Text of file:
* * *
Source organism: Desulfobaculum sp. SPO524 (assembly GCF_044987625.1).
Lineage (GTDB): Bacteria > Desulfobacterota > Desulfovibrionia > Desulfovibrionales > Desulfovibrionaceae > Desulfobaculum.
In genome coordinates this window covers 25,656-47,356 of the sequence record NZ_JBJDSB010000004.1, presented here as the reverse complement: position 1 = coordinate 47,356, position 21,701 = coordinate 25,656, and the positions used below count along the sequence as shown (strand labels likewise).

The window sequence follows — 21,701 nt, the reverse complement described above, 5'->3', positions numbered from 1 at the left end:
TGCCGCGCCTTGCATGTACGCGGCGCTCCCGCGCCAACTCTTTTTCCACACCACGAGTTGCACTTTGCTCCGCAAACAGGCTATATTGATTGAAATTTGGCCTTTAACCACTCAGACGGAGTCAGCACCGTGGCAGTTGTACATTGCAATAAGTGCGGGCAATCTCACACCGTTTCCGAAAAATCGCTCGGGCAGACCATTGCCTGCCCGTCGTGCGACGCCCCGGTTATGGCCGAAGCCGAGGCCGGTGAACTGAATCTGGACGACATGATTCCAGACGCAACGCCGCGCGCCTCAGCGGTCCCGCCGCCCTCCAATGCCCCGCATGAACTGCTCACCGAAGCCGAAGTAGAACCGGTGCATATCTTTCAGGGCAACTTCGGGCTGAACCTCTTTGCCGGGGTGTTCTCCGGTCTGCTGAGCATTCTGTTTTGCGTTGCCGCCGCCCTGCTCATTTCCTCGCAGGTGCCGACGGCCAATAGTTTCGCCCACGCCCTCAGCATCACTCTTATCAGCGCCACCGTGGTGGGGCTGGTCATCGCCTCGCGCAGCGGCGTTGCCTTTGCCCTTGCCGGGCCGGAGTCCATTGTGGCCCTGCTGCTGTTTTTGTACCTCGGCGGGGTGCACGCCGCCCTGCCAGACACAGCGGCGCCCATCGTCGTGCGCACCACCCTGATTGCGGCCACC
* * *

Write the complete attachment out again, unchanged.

Source organism: Desulfobaculum sp. SPO524 (assembly GCF_044987625.1).
Lineage (GTDB): Bacteria > Desulfobacterota > Desulfovibrionia > Desulfovibrionales > Desulfovibrionaceae > Desulfobaculum.
In genome coordinates this window covers 25,656-47,356 of the sequence record NZ_JBJDSB010000004.1, presented here as the reverse complement: position 1 = coordinate 47,356, position 21,701 = coordinate 25,656, and the positions used below count along the sequence as shown (strand labels likewise).

The window sequence follows — 21,701 nt, the reverse complement described above, 5'->3', positions numbered from 1 at the left end:
TGCCGCGCCTTGCATGTACGCGGCGCTCCCGCGCCAACTCTTTTTCCACACCACGAGTTGCACTTTGCTCCGCAAACAGGCTATATTGATTGAAATTTGGCCTTTAACCACTCAGACGGAGTCAGCACCGTGGCAGTTGTACATTGCAATAAGTGCGGGCAATCTCACACCGTTTCCGAAAAATCGCTCGGGCAGACCATTGCCTGCCCGTCGTGCGACGCCCCGGTTATGGCCGAAGCCGAGGCCGGTGAACTGAATCTGGACGACATGATTCCAGACGCAACGCCGCGCGCCTCAGCGGTCCCGCCGCCCTCCAATGCCCCGCATGAACTGCTCACCGAAGCCGAAGTAGAACCGGTGCATATCTTTCAGGGCAACTTCGGGCTGAACCTCTTTGCCGGGGTGTTCTCCGGTCTGCTGAGCATTCTGTTTTGCGTTGCCGCCGCCCTGCTCATTTCCTCGCAGGTGCCGACGGCCAATAGTTTCGCCCACGCCCTCAGCATCACTCTTATCAGCGCCACCGTGGTGGGGCTGGTCATCGCCTCGCGCAGCGGCGTTGCCTTTGCCCTTGCCGGGCCGGAGTCCATTGTGGCCCTGCTGCTGTTTTTGTACCTCGGCGGGGTGCACGCCGCCCTGCCAGACACAGCGGCGCCCATCGTCGTGCGCACCACCCTGATTGCGGCCACC